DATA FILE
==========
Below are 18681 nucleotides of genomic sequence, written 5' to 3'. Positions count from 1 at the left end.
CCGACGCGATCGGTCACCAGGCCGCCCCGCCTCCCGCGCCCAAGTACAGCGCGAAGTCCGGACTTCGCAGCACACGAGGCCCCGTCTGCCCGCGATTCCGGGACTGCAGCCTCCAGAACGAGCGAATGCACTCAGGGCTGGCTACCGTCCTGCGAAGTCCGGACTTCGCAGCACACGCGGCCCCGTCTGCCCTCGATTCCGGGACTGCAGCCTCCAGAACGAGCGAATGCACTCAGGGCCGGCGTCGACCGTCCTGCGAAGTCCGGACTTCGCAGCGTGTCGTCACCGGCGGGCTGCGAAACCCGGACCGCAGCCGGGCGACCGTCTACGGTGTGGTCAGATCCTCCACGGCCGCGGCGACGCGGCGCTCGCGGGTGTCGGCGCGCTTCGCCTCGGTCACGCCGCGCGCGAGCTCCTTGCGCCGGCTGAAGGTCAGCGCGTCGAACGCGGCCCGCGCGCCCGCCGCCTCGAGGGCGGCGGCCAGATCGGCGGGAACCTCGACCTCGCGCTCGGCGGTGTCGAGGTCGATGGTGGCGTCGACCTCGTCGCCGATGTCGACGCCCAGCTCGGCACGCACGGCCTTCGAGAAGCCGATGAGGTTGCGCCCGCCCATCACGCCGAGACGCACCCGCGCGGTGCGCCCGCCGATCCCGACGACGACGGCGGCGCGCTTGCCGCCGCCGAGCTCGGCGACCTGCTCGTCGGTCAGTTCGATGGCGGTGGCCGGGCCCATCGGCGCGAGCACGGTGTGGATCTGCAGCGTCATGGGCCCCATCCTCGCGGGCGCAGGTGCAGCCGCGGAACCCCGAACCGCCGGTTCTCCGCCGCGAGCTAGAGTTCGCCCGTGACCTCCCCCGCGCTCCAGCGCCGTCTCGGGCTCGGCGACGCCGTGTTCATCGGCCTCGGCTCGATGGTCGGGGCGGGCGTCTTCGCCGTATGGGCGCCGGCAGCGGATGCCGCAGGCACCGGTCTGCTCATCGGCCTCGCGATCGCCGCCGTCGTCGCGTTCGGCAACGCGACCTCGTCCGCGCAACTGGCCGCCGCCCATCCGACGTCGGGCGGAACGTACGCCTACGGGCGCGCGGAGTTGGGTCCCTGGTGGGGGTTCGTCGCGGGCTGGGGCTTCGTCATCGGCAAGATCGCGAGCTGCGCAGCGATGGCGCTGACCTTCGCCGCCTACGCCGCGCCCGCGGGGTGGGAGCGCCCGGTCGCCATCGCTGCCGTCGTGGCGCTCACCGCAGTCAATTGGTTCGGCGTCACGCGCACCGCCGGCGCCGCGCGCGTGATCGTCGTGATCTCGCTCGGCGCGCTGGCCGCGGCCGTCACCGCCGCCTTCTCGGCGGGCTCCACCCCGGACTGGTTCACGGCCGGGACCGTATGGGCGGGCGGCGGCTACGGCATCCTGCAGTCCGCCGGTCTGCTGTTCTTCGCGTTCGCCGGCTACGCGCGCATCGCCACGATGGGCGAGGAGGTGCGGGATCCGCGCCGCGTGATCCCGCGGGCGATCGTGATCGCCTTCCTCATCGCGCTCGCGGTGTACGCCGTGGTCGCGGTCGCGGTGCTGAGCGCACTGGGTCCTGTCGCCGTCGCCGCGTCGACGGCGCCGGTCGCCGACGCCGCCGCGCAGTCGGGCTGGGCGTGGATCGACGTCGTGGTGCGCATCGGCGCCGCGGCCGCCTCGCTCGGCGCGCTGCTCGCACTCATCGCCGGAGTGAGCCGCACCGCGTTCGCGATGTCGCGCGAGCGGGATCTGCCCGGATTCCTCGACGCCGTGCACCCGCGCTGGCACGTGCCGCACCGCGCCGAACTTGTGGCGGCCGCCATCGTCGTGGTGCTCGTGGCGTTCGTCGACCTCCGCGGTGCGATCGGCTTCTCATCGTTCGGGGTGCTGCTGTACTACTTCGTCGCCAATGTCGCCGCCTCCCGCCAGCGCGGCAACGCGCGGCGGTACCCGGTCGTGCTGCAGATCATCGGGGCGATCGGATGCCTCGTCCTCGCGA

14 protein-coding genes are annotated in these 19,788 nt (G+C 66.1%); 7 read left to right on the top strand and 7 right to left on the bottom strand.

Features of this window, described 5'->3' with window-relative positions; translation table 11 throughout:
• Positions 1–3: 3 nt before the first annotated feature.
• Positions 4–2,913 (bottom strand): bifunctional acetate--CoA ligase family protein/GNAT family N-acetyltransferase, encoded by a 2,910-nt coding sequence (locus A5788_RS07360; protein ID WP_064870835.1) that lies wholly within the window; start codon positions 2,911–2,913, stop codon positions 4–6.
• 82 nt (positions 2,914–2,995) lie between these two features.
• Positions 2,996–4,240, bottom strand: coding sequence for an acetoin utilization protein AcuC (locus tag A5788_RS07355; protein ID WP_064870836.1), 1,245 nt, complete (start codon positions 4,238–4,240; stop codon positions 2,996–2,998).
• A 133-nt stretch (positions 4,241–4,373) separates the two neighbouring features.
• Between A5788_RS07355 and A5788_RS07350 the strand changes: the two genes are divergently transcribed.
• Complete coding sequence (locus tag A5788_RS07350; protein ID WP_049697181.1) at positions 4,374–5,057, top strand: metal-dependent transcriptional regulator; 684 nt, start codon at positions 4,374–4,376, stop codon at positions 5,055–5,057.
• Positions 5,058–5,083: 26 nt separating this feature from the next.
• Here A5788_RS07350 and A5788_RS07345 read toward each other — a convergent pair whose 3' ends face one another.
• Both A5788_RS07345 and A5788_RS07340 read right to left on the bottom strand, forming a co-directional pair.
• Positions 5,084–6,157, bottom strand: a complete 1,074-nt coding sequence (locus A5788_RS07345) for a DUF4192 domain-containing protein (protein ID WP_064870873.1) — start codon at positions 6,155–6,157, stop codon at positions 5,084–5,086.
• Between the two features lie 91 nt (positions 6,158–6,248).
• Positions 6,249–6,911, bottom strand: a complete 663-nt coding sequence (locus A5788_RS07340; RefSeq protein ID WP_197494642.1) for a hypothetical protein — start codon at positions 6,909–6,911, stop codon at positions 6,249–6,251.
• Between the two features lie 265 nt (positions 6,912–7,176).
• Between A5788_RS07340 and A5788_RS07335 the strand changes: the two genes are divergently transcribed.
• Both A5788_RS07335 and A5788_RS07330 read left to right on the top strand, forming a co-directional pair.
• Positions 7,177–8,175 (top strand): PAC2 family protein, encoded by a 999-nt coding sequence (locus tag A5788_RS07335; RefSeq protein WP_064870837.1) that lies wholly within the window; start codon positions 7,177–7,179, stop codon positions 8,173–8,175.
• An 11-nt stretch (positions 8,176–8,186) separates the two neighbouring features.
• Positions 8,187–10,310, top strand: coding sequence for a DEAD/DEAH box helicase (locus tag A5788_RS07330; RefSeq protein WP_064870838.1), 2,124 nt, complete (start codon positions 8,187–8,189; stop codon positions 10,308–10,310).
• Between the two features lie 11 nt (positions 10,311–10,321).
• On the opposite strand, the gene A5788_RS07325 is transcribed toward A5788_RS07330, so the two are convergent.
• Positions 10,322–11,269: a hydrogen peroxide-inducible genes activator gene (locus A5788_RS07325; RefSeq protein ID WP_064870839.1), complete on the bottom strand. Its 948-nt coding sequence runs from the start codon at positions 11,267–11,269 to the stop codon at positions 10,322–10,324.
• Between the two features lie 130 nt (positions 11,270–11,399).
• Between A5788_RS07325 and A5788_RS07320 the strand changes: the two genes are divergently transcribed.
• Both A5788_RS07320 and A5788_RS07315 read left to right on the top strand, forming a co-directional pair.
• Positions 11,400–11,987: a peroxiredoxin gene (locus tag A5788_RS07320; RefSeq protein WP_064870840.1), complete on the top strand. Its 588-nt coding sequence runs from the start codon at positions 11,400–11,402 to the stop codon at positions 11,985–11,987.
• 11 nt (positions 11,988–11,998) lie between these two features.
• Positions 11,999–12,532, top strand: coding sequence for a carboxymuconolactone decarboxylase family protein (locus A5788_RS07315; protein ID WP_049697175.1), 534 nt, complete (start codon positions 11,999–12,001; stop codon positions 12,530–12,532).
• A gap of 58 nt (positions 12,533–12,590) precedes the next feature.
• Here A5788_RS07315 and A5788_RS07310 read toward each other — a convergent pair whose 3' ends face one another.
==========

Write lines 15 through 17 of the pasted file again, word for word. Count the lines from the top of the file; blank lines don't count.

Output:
• Positions 5,084–6,157, bottom strand: a complete 1,074-nt coding sequence (locus A5788_RS07345) for a DUF4192 domain-containing protein (protein ID WP_064870873.1) — start codon at positions 6,155–6,157, stop codon at positions 5,084–5,086.
• Between the two features lie 91 nt (positions 6,158–6,248).
• Positions 6,249–6,911, bottom strand: a complete 663-nt coding sequence (locus A5788_RS07340; RefSeq protein ID WP_197494642.1) for a hypothetical protein — start codon at positions 6,909–6,911, stop codon at positions 6,249–6,251.